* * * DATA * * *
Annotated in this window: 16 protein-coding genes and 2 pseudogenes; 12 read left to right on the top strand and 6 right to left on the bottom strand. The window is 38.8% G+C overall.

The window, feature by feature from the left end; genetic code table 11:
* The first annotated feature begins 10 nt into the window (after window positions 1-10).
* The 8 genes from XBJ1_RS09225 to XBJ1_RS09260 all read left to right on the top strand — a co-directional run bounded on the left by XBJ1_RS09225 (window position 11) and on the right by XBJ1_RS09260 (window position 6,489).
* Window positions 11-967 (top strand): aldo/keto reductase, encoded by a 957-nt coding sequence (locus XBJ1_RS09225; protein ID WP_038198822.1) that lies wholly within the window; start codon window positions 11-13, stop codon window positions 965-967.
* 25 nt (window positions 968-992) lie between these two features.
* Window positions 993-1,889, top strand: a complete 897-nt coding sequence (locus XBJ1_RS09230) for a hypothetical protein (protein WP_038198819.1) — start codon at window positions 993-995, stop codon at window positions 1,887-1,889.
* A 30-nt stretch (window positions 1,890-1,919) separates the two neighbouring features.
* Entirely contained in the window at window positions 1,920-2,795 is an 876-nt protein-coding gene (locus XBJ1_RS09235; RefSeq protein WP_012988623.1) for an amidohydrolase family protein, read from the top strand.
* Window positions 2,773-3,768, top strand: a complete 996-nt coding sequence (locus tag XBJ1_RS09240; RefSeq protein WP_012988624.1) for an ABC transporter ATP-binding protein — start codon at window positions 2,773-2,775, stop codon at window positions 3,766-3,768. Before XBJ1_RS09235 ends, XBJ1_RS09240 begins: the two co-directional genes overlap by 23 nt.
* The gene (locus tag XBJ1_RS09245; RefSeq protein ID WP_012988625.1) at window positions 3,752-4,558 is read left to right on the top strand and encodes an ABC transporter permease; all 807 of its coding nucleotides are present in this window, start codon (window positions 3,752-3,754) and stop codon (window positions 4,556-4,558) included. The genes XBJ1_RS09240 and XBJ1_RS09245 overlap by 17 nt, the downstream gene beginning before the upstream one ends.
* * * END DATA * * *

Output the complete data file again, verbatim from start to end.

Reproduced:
Annotated in this window: 16 protein-coding genes and 2 pseudogenes; 12 read left to right on the top strand and 6 right to left on the bottom strand. The window is 38.8% G+C overall.

The window, feature by feature from the left end; genetic code table 11:
* The first annotated feature begins 10 nt into the window (after window positions 1-10).
* The 8 genes from XBJ1_RS09225 to XBJ1_RS09260 all read left to right on the top strand — a co-directional run bounded on the left by XBJ1_RS09225 (window position 11) and on the right by XBJ1_RS09260 (window position 6,489).
* Window positions 11-967 (top strand): aldo/keto reductase, encoded by a 957-nt coding sequence (locus XBJ1_RS09225; protein ID WP_038198822.1) that lies wholly within the window; start codon window positions 11-13, stop codon window positions 965-967.
* 25 nt (window positions 968-992) lie between these two features.
* Window positions 993-1,889, top strand: a complete 897-nt coding sequence (locus XBJ1_RS09230) for a hypothetical protein (protein WP_038198819.1) — start codon at window positions 993-995, stop codon at window positions 1,887-1,889.
* A 30-nt stretch (window positions 1,890-1,919) separates the two neighbouring features.
* Entirely contained in the window at window positions 1,920-2,795 is an 876-nt protein-coding gene (locus XBJ1_RS09235; RefSeq protein WP_012988623.1) for an amidohydrolase family protein, read from the top strand.
* Window positions 2,773-3,768, top strand: a complete 996-nt coding sequence (locus tag XBJ1_RS09240; RefSeq protein WP_012988624.1) for an ABC transporter ATP-binding protein — start codon at window positions 2,773-2,775, stop codon at window positions 3,766-3,768. Before XBJ1_RS09235 ends, XBJ1_RS09240 begins: the two co-directional genes overlap by 23 nt.
* The gene (locus tag XBJ1_RS09245; RefSeq protein ID WP_012988625.1) at window positions 3,752-4,558 is read left to right on the top strand and encodes an ABC transporter permease; all 807 of its coding nucleotides are present in this window, start codon (window positions 3,752-3,754) and stop codon (window positions 4,556-4,558) included. The genes XBJ1_RS09240 and XBJ1_RS09245 overlap by 17 nt, the downstream gene beginning before the upstream one ends.